Should I Take Out Life Insurance Policies On My Children?

For financial experts, this is a doozie of a question – there’s two different schools of thought and it tends to be a heated debate. While there are good points on each side, it’s good to know that child-size life insurance policies are wildly unpopular; according to the American Council of Life Insurers, only about 15% of all persons under the age of 18 have life insurance policies taken out in their name – a stat that hasn’t budged in over a decade.

Deciding which side to fall on – the pro or the con – depends on the situation. Why do you need to take out a life insurance policy for your child? The entire purpose of a life insurance policy is to replace income lost when the main income provider for any family passes away – children are never the main income providers.

Of course, there are situations that might steer a parent towards life insurance as a possible solution to quite a few, rare, problems or possible future problems. Let’s examine the arguments.


What are some of the rare situations where it might not be a bad idea for a parent to consider taking out a life insurance policy on their child?

When the Child is Terminally Ill

This is an unfortunate situation that is filled with hard choices – ones no parent should have to make and that are especially difficult to make during this time. The argument here is that grieving parents will often, in fact, experience a loss of income after the death of a child, but still need to make ends meet, or care for their other children. In this case, a small life insurance policy taken out on a child that may pass on at an early age could help offset that financial loss due to parents taking time off from work to grieve.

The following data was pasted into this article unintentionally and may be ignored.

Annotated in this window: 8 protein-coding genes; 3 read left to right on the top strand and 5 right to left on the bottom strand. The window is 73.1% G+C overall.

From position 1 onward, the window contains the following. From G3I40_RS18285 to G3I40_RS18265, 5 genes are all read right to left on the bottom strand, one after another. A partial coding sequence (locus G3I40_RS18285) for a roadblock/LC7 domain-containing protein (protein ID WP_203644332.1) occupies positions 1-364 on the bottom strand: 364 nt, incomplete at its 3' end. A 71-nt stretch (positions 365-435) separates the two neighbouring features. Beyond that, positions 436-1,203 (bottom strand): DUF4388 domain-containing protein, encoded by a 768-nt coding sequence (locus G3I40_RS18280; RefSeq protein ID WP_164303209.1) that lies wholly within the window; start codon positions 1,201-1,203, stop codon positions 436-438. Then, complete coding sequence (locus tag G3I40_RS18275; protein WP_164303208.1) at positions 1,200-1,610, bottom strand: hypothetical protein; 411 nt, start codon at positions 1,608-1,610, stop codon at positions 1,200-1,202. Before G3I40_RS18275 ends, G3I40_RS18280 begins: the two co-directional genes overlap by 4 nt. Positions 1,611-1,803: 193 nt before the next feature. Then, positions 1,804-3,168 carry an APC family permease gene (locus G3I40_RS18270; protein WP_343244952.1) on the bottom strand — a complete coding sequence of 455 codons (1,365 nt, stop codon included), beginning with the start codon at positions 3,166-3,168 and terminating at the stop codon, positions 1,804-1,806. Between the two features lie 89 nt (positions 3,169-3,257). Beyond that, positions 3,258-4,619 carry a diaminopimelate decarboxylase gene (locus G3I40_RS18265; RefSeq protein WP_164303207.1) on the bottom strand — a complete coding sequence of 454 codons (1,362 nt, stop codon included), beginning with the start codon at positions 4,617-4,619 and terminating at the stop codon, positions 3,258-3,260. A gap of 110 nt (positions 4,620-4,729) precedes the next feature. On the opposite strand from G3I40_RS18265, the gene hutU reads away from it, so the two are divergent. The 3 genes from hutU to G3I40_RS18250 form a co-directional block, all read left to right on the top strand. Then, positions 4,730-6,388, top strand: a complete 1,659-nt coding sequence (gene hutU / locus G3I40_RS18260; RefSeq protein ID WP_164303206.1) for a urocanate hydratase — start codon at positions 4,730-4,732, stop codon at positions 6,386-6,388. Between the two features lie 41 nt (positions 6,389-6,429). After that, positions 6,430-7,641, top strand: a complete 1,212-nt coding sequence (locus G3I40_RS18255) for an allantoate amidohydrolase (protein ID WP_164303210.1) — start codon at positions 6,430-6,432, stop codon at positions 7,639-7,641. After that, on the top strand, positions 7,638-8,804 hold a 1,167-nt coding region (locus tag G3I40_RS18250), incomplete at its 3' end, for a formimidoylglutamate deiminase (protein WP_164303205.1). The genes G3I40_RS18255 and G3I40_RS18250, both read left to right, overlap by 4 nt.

When a Life-Long Disability May Prevent Future Coverage

When a child picks up what will, or could be, a life-long disability at an early age, it automatically sets them up for future hardship with obtaining life insurance. Instead of letting the medical history build and letting the child handle obtaining that coverage after all of that, parents will consider taking out a whole life insurance policy on their child that can be transferred to their care when they come of age. Essentially, it’s a way to make sure they get some kind of coverage when they can and there happens to be quite a few programs offered by insurance companies for this very purpose that remain affordable throughout a child’s life.


What is the real purpose of child life insurance? Are there better alternatives than to essentially “abuse” the system and the very reason why life insurance exists?

There are Simply Better Investments

Here stands the main argument against child life insurance – there are better investments to be had. It’s not that the opposition doesn’t think grieving parents should have some kind of financial padding when a child passes away, or that a disabled child shouldn’t be set up for things they may not be able to obtain on their own down the line – after all, financial experts are all about planning ahead.

The opposition merely believes that a strategic investment in a 529, or some other financial strategy, will render better results, accrue interest that life insurance policies don’t or not much of, and can ultimately provide more for a family or for an adult child.

It’s an Abuse of the System

As mentioned, life insurance exists to replace lost income for a family that has lost their main income provider – this is essentially the definition of life insurance in its most black and white interpretation. Those that oppose child life insurance stand by this definition as their reasoning and it folds into the previously mentioned first argument.

Children don’t have dependents and they don’t provide income – therefore, they shouldn’t have life insurance policies.


It’s still up for debate – even long-term financial experts can’t come to an agreement. As you can see, there’s valid arguments on both sides and really it ultimately depends on what your situation is. No two situations are exactly alike, so there simply can’t be a cut and dry answer – which is why, there still isn’t one.

What are your thoughts on this sensitive subject?


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